SUPERB ADVICE FOR LIMITING TV TIME, FROM MINDFUL LIFE (FEBRUARY 16, 2012)
Big Food has been aggressively marketing to children on television for decades, and, as I wrote about last month, the problem is now firmly entrenched online.
Here's an email I received yesterday from Mindful Life, "which provides brain-based solutions for today’s families as they try to manage the stresses of modern day parenting." Mindful Life's newsletters provide expert advice on a host of subjects (click here to subscribe), and yesterday's on television time highlights the dangers of television viewing and offers practical solutions.
As I know from many of my clients, getting our kids unhooked from junk food is difficult to do. I think following Mindful Life's advice in regard to limiting television time represents an important first step:
This time of year the lure of a warm couch, some hot cocoa, and a little TV time can often sound much more appealing than wrestling with your little ones to get them out the door, bundled for the cold winter weather.
Well, if your little one seems inattentive, demanding, anxious and down right bratty, the TV may be somewhat to blame.
According to research, the harmful effects of television viewing include difficulties with attention, aggression, worse performance in school, obesity, requests for advertised foods, and cultivation of materialistic values.
While the American Academy of Pediatrics recommends that children over the age of two watch no more than 1 to 2 hours of television a day, a recent study shows that even a short period of time watching the wrong kind of show can have detrimental effects.
A group of 4-year-old children were the subject of a study published in the medical journal Pediatrics in September 2011. These 60 children were randomly assigned into three groups: one group watched SpongeBob Square Pants, the second group watched the slower-paced Caillou, and the third group was told to draw. They watched or drew for just nine minutes, and then they took mental function tests. The kids who watched SpongeBob did significantly worse on the tests than the other two groups.
The study shows that even very short-term exposure to this fast paced, over-stimulating television can cause measurable learning deficits. Common sense tells us that more exposure is likely to cause longer-lasting problems.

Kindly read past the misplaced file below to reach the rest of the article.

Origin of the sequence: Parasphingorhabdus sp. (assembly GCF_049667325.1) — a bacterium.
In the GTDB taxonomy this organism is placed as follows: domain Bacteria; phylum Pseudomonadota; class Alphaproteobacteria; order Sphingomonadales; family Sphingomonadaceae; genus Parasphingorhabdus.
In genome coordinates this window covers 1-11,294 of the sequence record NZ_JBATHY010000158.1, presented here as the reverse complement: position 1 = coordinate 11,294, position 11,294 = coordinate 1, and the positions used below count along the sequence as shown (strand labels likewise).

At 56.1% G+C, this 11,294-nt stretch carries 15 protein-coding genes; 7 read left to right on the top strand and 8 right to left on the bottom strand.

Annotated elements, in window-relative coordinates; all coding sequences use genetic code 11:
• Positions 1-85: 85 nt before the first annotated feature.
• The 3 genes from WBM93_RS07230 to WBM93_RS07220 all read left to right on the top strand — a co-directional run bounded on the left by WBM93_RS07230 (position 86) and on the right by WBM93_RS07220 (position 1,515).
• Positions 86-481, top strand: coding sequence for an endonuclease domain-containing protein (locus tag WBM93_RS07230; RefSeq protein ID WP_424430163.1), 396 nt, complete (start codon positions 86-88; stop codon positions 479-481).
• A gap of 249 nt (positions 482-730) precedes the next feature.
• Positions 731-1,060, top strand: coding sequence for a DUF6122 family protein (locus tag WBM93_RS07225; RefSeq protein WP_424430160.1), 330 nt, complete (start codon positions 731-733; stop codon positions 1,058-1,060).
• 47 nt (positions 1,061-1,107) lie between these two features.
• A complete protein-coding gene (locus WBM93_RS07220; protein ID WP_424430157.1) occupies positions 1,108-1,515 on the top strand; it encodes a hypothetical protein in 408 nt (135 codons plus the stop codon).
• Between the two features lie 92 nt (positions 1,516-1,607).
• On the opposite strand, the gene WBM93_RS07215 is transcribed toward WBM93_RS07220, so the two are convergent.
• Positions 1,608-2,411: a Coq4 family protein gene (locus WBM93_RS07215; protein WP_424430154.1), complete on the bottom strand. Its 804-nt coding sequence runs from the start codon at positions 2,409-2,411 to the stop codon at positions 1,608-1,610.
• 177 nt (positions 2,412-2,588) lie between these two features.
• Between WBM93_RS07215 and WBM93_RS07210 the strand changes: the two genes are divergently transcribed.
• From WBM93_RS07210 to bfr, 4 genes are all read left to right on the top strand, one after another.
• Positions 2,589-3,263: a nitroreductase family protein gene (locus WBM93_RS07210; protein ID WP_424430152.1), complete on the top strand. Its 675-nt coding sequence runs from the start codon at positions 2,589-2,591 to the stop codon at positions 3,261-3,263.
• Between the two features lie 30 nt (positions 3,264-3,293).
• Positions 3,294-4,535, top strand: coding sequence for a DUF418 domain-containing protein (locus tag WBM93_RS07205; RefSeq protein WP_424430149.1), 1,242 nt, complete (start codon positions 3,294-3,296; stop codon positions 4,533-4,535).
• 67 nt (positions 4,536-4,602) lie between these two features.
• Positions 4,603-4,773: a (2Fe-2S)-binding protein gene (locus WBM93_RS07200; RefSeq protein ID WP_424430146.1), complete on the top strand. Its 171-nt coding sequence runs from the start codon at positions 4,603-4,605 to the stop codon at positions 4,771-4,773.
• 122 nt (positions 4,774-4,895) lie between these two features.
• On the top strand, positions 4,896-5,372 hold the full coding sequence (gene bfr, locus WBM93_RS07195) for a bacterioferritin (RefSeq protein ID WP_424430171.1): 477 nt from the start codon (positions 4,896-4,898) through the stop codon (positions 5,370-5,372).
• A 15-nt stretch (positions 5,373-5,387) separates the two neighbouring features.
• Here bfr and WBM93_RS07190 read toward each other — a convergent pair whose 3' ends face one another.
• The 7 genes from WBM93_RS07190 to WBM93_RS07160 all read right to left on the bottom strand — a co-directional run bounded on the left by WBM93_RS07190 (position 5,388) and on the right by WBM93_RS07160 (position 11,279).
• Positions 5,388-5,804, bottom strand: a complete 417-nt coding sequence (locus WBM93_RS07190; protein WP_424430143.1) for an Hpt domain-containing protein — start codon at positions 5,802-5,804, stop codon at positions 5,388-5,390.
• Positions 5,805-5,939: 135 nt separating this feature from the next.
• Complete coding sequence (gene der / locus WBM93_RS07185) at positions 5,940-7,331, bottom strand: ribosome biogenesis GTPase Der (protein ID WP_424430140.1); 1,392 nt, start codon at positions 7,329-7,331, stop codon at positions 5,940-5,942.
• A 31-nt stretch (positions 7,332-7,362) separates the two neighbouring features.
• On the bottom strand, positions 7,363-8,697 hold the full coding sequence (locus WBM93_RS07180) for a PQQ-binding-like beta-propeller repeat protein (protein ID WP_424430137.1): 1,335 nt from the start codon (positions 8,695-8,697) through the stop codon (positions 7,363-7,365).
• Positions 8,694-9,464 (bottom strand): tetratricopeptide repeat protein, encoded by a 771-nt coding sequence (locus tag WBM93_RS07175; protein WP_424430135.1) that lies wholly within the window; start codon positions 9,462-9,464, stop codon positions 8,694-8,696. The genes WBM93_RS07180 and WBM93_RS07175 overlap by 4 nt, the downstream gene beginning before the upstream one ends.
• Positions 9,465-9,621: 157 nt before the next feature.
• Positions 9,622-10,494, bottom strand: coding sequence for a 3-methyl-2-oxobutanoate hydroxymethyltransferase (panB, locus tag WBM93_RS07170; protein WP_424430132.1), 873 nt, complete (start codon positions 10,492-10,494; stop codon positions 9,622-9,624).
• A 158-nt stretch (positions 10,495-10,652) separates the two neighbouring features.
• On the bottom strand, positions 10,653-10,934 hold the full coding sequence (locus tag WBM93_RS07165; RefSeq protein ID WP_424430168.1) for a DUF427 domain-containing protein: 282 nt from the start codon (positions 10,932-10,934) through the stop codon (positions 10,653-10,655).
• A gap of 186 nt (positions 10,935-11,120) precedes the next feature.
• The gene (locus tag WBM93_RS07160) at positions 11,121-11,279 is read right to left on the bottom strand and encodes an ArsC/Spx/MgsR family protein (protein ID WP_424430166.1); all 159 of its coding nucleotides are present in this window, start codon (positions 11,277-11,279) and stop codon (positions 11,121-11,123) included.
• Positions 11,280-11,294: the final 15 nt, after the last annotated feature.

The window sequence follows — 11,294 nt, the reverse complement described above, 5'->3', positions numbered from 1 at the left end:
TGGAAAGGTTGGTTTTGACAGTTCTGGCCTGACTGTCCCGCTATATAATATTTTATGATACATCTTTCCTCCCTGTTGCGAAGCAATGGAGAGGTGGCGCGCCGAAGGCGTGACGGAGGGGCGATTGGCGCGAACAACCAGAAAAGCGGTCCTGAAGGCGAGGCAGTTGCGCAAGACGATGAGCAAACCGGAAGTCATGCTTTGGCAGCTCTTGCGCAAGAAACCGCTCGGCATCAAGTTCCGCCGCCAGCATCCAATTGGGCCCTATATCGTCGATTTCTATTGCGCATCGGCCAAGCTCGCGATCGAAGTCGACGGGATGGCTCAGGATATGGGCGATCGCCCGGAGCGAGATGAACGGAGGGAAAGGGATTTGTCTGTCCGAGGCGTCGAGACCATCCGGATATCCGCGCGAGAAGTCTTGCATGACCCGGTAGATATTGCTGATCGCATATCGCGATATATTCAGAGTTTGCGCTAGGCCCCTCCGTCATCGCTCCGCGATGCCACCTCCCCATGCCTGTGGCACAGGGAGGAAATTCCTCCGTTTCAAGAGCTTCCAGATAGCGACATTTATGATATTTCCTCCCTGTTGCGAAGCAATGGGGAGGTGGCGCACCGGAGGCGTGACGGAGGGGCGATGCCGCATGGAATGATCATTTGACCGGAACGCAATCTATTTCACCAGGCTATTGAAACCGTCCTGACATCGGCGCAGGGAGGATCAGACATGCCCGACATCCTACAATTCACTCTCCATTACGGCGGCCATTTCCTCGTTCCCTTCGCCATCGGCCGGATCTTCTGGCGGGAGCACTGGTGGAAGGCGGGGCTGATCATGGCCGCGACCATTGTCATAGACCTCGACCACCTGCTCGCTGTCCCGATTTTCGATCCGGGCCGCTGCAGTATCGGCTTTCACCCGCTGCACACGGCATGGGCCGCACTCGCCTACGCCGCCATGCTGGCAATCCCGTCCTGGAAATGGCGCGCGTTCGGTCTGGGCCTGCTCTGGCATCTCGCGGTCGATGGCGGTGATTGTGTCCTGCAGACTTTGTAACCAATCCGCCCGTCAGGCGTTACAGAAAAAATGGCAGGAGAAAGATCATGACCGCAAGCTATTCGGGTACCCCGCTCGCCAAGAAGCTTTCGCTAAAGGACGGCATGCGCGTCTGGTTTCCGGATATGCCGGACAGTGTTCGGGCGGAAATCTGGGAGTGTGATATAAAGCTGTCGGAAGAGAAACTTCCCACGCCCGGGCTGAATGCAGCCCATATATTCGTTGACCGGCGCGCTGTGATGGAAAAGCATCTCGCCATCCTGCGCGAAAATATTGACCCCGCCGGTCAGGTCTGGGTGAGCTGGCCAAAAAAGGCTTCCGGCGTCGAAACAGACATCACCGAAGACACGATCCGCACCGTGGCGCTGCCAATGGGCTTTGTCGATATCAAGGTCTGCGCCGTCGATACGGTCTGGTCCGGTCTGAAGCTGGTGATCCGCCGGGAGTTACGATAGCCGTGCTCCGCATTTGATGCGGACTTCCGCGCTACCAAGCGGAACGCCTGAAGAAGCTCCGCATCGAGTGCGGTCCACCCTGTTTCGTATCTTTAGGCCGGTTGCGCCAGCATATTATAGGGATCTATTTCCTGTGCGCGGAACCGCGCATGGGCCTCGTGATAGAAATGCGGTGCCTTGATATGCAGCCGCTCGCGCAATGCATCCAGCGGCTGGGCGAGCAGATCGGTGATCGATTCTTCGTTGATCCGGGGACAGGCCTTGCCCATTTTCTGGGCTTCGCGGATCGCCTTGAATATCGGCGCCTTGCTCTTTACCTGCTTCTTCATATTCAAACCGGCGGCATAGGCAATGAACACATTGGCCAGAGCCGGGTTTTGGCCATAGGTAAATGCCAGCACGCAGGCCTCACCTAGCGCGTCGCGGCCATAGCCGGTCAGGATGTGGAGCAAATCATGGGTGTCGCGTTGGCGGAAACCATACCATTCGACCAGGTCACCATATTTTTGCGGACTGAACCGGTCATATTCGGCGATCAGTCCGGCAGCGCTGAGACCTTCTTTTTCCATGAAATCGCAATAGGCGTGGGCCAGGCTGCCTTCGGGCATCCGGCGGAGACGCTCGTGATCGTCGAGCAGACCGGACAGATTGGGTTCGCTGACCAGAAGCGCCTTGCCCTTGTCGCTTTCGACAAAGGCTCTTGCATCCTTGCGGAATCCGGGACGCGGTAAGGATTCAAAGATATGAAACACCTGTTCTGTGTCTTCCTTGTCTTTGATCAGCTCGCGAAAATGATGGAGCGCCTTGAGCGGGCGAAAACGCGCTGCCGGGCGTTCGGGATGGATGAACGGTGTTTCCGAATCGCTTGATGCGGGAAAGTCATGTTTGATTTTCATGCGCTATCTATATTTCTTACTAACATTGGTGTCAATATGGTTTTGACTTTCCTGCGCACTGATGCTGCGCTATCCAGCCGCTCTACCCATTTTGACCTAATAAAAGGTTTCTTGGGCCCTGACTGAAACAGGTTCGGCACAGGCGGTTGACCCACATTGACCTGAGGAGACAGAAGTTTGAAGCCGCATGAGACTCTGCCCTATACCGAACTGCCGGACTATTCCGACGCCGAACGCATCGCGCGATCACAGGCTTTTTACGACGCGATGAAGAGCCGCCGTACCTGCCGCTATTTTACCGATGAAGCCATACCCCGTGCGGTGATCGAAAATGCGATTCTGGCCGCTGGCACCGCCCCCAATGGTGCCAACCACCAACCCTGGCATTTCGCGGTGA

For young children time spent watching TV affects the way their brains are developing. Children need adequate time with caregivers, time for creative play, and opportunities to interact with peers in order to develop the higher level thinking areas of the brain. Time spent in front of the TV stimulates the areas of the brain related to the stress response, creating a more reactive, impulsive and inattentive child.
Here are a few things to keep in mind when you find yourself reaching for the remote:
1) Do a TV cleanse. Unplug the cable for a week and see what it feels like. Replacing TV time with a little Pandora can change the entire feel of your house. Your kids will get along much better too!
2) Not all screen time is equal. Be mindful of what your kids are watching. If there is no educational value, if it isn't on PBS (for kids under 6), and if it gives you a headache, chances are your kids should not be watching it.
3) If they are going to watch, watch with them. Studies show when parents watch television with their children and reinforce educational aspects of the shows it improves the quality of the learning experience for the child.
4) Keep the TV out of their bedrooms. Children with TVs in their bedrooms are 1.3 times more likely to be overweight, and it becomes much more difficult to monitor what they watch. Keep all screen media (TVs & computers) in a central living area.
I'm the first to admit that there are days where nothing sounds better than to curl up on my couch in front of a movie, but it is important to be intentional about the role TV plays in your home. Block certain channels, watch together, or eliminate it all together.
You might be amazed by the creativity that emerges on the brink of boredom!
Kristen Race, Ph.D.
President & Founder